Here today are tens of thousands of our citizens who feel the understandable satisfaction of those who have taken part in democracy and seen their hopes fulfilled. But my thoughts have been turning the past few days to those who would be watching at home, to an older fellow who will throw a salute by himself when the flag goes by, and the women who will tell her sons the words of the battle hymns. I don’t mean this to be sentimental. I mean that on days like this, we remember that we are all part of a continuum, inescapably connected by the ties that bind.
Our children are watching in schools throughout our great land. And to them I say, thank you for watching democracy’s big day. For democracy belongs to us all, and freedom is like a beautiful kite that can go higher and higher with the breeze. And to all I say: No matter what your circumstances or where you are, you are part of this day, you are part of the life of our great nation.
A President is neither prince nor pope, and I don’t seek a window on men’s souls. In fact, I yearn for a greater tolerance, an easy-goingness about each other’s attitudes and way of life.
There are few clear areas in which we as a society must rise up united and express our intolerance. The most obvious now is drugs. And when that first cocaine was smuggled in on a ship, it may as well have been a deadly bacteria, so much has it hurt the body, the soul of our country. And there is much to be done and to be said, but take my word for it: This scourge will stop.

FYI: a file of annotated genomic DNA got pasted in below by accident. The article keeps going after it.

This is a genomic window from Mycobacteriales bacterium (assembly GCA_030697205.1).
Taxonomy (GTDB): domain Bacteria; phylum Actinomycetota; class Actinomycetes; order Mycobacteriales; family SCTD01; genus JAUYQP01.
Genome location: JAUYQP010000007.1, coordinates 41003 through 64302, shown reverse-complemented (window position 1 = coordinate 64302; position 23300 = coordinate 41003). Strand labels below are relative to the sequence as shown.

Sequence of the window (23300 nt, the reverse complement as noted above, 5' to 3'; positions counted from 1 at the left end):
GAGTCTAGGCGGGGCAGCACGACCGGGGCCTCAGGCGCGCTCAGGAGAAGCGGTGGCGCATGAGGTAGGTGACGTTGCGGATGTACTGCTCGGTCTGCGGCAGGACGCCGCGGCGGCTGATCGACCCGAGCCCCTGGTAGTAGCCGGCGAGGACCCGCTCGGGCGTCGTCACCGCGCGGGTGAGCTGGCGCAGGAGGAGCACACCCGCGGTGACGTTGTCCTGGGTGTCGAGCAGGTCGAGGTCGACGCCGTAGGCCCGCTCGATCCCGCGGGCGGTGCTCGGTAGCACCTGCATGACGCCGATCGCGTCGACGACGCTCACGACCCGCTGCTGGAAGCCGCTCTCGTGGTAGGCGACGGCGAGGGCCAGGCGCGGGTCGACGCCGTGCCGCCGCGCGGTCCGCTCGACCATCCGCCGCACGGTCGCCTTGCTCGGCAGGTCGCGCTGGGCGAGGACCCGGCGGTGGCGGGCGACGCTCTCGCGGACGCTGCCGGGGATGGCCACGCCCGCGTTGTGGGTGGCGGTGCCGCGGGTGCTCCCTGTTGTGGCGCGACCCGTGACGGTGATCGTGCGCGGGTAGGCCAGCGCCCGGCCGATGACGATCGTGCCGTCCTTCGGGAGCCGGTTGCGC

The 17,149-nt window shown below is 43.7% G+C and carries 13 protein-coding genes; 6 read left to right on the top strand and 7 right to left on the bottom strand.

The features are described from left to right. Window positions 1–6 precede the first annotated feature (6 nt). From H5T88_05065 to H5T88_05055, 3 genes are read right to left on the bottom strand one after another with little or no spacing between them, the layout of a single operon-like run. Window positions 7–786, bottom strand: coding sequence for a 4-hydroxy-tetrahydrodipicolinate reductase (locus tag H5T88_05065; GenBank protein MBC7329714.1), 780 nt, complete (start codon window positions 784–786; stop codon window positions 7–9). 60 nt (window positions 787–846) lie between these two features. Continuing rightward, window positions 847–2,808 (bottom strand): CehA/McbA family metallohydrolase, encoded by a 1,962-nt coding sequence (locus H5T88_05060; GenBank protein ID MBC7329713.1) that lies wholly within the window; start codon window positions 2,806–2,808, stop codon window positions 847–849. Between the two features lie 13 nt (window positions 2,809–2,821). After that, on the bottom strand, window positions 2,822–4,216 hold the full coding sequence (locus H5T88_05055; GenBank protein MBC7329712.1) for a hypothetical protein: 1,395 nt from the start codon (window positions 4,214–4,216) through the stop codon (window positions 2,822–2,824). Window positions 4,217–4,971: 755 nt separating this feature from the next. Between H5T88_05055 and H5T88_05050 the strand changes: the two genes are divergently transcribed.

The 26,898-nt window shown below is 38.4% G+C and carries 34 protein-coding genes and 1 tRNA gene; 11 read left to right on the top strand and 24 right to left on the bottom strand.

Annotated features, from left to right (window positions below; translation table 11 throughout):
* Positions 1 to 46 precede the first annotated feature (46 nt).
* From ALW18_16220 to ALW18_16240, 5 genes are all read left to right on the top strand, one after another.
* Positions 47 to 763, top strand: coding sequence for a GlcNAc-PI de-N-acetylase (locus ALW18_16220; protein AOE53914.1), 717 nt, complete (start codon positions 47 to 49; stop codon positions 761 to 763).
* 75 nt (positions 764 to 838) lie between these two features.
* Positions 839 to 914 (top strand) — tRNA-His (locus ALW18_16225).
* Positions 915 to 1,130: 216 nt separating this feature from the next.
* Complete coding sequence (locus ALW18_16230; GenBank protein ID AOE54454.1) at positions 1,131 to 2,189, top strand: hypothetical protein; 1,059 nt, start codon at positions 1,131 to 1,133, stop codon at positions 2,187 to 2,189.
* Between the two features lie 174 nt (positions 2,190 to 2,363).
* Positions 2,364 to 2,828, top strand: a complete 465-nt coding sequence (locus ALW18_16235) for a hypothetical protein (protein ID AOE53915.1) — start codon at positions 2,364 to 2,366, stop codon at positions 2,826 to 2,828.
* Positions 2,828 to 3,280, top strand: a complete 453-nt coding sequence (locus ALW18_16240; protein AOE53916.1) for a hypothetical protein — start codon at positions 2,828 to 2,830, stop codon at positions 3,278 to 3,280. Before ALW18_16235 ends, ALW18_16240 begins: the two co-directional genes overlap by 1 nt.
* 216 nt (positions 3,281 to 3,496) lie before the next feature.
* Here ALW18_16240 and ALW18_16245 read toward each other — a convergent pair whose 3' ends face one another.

And so, there is much to do; and tomorrow the work begins. I do not mistrust the future; I do not fear what is ahead. For our problems are large, but our heart is larger. Our challenges are great, but our will is greater. And if our flaws are endless, God’s love is truly boundless.
Some see leadership as high drama, and the sound of trumpets calling, and sometimes it is that. But I see history as a book with many pages, and each day we fill a page with acts of hopefulness and meaning. The new breeze blows, a page turns, the story unfolds. And so today a chapter begins, a small and stately story of unity, diversity, and generosity—shared, and written, together.
Thank you. God bless you and God bless the United States of America.